Health Protection Scotland (HPS) has today announced that there has been an increase in levels of norovirus across Scotland. Although it is present all year round, norovirus becomes more common in the winter when people stay indoors for longer and in larger groups.
Latest figures show that NHS Boards are experiencing increased norovirus activity with health professionals across NHSScotland working to reduce the likelihood of outbreaks arising.
Lisa Ritchie, Infection Control Nurse Consultant at HPS (part of NHS National Services Scotland), said:
“Norovirus is a highly infectious stomach bug that causes outbreaks in the community, health and care settings. It is therefore important that everyone plays their part in reducing the risk of outbreaks.
“If you are unfortunate enough to get norovirus, the best course of action is to stay at home until at least 48 hours have gone by without any symptoms.
Helping reduce the risk of norovirus outbreaks
“To help reduce the risk of outbreaks in hospitals and protect patients/residents, please do not visit hospitals and care homes if you are feeling unwell and until at least 48 hours have passed without any symptoms.
“You can’t build up immunity to norovirus but there are some things you can do to protect yourself and others. The most important of these is washing your hands frequently and thoroughly with soap and water, particularly after using the toilet.”
HPS continues to monitor the situation and will support NHS Boards as required.
If you’ve got any further questions about norovirus, contact:
Stakeholder Relations Team
Health Protection Scotland
5 Cadogan Street
Glasgow G2 6QE
- Phone: 0141 433 5880
- Email: firstname.lastname@example.org
Learn more about norovirus
For more details of the latest situation, see Health Protection Scotland’s weekly norovirus report on the HPS website.
Stay at Home campaign materials including digital social media toolkit can be found on the NHS Inform website.
Further information on norovirus including top tips for preventing infection can be found on the HPS website.
Norovirus – the facts
- Norovirus occurs all year round in the community and is unrelated to hospital cleanliness.
- There is no vaccine to protect against norovirus.
- The virus continually changes and people don’t develop lasting immunity, so you can catch it more than once.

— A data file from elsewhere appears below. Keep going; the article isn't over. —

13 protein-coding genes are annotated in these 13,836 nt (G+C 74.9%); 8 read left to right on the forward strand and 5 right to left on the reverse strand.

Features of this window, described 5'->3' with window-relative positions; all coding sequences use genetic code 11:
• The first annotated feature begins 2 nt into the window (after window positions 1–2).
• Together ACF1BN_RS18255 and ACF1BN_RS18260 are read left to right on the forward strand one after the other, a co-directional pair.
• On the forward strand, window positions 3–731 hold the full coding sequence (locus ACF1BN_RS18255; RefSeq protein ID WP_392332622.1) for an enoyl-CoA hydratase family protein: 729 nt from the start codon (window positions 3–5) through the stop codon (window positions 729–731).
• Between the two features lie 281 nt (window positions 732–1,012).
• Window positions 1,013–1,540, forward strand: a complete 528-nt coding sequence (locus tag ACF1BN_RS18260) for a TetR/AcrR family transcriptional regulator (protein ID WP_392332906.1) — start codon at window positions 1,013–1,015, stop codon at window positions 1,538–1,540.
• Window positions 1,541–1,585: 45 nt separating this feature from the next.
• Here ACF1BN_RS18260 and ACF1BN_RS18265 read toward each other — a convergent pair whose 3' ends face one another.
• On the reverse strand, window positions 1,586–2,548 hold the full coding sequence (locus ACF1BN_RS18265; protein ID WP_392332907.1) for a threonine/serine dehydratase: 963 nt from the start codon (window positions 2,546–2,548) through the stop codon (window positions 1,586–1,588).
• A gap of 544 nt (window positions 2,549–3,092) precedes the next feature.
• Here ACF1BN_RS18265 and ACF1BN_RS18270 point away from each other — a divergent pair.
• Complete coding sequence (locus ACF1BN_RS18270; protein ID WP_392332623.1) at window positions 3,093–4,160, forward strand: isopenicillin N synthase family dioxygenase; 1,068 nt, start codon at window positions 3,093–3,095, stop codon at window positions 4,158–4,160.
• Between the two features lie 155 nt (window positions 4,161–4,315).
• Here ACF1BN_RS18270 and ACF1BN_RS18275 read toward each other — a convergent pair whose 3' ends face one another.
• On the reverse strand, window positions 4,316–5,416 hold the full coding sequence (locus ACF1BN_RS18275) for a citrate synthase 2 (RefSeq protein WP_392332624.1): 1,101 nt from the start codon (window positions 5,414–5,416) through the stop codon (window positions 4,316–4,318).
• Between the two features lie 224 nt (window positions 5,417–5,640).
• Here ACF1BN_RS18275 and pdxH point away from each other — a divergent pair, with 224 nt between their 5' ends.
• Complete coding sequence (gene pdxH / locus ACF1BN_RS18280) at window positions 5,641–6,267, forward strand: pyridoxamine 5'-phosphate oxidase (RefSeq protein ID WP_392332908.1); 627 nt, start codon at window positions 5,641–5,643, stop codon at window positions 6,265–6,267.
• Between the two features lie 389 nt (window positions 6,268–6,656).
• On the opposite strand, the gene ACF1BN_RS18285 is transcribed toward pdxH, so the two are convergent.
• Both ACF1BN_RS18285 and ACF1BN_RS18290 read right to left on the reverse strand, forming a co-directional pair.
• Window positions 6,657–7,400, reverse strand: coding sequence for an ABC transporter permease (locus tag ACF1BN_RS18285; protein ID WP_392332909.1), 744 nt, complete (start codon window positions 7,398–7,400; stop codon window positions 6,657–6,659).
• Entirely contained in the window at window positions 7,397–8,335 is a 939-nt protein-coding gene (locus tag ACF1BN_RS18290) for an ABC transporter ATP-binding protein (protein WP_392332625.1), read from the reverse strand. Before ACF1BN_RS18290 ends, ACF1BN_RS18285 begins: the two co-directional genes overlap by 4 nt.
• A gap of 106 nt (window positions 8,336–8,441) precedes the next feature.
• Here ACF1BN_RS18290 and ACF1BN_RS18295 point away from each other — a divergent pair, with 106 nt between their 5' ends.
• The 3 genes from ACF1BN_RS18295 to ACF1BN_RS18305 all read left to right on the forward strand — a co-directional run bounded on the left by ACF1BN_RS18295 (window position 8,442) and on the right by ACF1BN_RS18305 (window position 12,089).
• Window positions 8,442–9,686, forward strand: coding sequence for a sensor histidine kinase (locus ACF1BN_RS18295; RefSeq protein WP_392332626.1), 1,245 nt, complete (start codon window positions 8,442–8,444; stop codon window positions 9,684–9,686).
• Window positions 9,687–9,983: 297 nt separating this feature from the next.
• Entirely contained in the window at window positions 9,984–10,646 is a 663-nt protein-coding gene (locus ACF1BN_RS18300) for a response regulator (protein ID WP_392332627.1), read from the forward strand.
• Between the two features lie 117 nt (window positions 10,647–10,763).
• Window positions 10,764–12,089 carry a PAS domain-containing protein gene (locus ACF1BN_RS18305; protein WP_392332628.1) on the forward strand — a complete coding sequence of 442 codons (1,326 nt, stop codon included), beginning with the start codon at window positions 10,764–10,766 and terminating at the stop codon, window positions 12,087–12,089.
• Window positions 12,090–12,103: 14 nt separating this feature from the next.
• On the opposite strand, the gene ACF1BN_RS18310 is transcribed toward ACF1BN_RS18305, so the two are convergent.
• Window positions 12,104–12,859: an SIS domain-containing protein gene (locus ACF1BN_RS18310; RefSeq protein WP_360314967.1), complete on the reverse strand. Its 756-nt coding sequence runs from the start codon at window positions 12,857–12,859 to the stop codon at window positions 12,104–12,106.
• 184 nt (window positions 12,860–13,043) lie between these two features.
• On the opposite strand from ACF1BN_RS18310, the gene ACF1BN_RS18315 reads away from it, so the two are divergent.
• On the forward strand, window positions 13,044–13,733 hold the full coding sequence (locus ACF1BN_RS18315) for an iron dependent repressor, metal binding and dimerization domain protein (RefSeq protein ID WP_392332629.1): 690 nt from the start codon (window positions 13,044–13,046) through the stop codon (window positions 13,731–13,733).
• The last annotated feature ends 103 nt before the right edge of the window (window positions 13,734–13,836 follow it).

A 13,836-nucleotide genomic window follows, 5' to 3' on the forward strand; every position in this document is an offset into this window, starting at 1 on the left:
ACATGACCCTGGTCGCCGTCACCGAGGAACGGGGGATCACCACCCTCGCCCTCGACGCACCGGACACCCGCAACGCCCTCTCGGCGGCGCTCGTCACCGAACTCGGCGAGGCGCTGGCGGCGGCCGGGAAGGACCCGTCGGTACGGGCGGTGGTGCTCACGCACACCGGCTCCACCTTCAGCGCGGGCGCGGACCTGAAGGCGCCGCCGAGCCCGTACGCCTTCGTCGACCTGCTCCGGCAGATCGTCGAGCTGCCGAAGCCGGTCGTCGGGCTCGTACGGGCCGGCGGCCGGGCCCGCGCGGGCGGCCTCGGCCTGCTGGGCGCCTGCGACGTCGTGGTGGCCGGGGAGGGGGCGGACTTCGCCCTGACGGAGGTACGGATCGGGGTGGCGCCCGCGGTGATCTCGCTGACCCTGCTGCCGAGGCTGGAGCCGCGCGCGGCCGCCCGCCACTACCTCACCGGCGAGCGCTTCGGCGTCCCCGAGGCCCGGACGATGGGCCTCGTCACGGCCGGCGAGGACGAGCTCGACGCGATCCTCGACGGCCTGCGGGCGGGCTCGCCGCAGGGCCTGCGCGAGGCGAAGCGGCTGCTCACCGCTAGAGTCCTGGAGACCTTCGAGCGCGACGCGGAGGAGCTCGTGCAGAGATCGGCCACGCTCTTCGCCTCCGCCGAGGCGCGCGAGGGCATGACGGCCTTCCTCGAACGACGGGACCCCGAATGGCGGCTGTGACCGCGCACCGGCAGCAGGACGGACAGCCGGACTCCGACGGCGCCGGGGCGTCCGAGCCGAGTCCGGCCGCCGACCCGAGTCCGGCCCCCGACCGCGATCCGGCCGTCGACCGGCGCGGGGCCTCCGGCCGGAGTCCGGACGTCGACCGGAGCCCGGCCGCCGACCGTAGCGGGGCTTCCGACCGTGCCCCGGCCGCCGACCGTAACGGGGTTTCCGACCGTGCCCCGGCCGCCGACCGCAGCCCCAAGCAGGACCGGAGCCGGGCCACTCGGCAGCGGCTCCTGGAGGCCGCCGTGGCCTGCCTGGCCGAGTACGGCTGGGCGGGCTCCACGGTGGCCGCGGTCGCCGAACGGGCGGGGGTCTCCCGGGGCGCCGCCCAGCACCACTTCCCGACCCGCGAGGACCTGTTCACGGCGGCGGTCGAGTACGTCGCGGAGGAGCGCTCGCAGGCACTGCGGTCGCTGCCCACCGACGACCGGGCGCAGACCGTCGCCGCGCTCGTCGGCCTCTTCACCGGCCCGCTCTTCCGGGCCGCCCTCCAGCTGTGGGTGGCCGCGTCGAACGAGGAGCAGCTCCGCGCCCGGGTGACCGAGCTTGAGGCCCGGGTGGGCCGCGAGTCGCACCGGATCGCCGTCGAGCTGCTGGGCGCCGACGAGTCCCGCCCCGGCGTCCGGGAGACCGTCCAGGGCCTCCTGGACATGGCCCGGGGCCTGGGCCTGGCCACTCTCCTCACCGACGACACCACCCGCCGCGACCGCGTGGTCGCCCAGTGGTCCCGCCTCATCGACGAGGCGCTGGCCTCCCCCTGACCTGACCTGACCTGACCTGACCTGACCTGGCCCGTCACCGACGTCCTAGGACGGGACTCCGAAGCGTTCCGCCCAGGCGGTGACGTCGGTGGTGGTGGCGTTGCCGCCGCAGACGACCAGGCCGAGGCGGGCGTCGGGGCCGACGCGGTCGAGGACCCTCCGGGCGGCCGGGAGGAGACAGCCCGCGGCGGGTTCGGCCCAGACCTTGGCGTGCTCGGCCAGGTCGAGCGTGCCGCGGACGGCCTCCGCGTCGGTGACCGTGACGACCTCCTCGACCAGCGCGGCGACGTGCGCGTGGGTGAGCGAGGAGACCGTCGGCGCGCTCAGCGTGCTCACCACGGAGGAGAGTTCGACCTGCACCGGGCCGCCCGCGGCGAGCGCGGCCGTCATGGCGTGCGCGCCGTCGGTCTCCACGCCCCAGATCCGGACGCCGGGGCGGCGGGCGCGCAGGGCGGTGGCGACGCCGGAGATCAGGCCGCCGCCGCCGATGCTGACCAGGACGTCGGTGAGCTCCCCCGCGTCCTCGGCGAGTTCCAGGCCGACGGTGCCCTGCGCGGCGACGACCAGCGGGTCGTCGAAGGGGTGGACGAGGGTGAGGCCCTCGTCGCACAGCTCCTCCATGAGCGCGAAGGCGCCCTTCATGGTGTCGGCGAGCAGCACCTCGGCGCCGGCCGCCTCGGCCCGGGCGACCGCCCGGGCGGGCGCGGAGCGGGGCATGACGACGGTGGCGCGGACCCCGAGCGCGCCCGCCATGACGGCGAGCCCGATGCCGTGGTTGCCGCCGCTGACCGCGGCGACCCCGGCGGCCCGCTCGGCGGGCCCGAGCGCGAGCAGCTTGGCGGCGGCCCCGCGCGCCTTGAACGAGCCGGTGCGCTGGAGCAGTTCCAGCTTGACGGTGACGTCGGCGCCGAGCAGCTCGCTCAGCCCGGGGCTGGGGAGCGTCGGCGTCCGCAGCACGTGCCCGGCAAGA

- Noroviruses can survive for days on any surface – including exposed food and wrapped food items.
Advice to the public
Norovirus is a highly contagious virus which causes vomiting and/or diarrhoea. The first sign of norovirus is usually a sudden sick feeling, followed by forceful vomiting and watery diarrhoea.
Symptoms usually last a couple of days, although this can be longer in elderly people.
People are most likely to spread infection when they have symptoms and for up to 48 hours after symptoms have gone.
If you’ve got norovirus
There is no specific cure for norovirus – you just need to let it run its course (usually 2 to 3 days).
To help ease your symptoms and stop the virus spreading:
- Stay at home and avoid direct contact with people until at least 48 hours after your symptoms have stopped
- Keep your hands clean. Good hand hygiene is key to stopping the onward spread of infection
- Drink plenty of liquid, water is best. This will replace the fluids lost from vomiting and diarrhoea
- Eat foods that are easy to digest
If your symptoms last longer than a few days or you are worried about dehydration, call NHS Inform on 0800 22 44 88.
Helping prevent the spread of norovirus
Norovirus can’t always be avoided, but you can help to prevent it spreading:
- Wash your hands frequently and thoroughly with soap and water, particularly after using the toilet
- Stay at home, avoid cooking for others, and don’t visit hospitals or care homes until at least 48 hours after your symptoms have gone - you may still be infectious
- Don’t share towels, flannels and toothbrushes
- Keep household surfaces clean
- Rinse fruit and vegetables well before eating them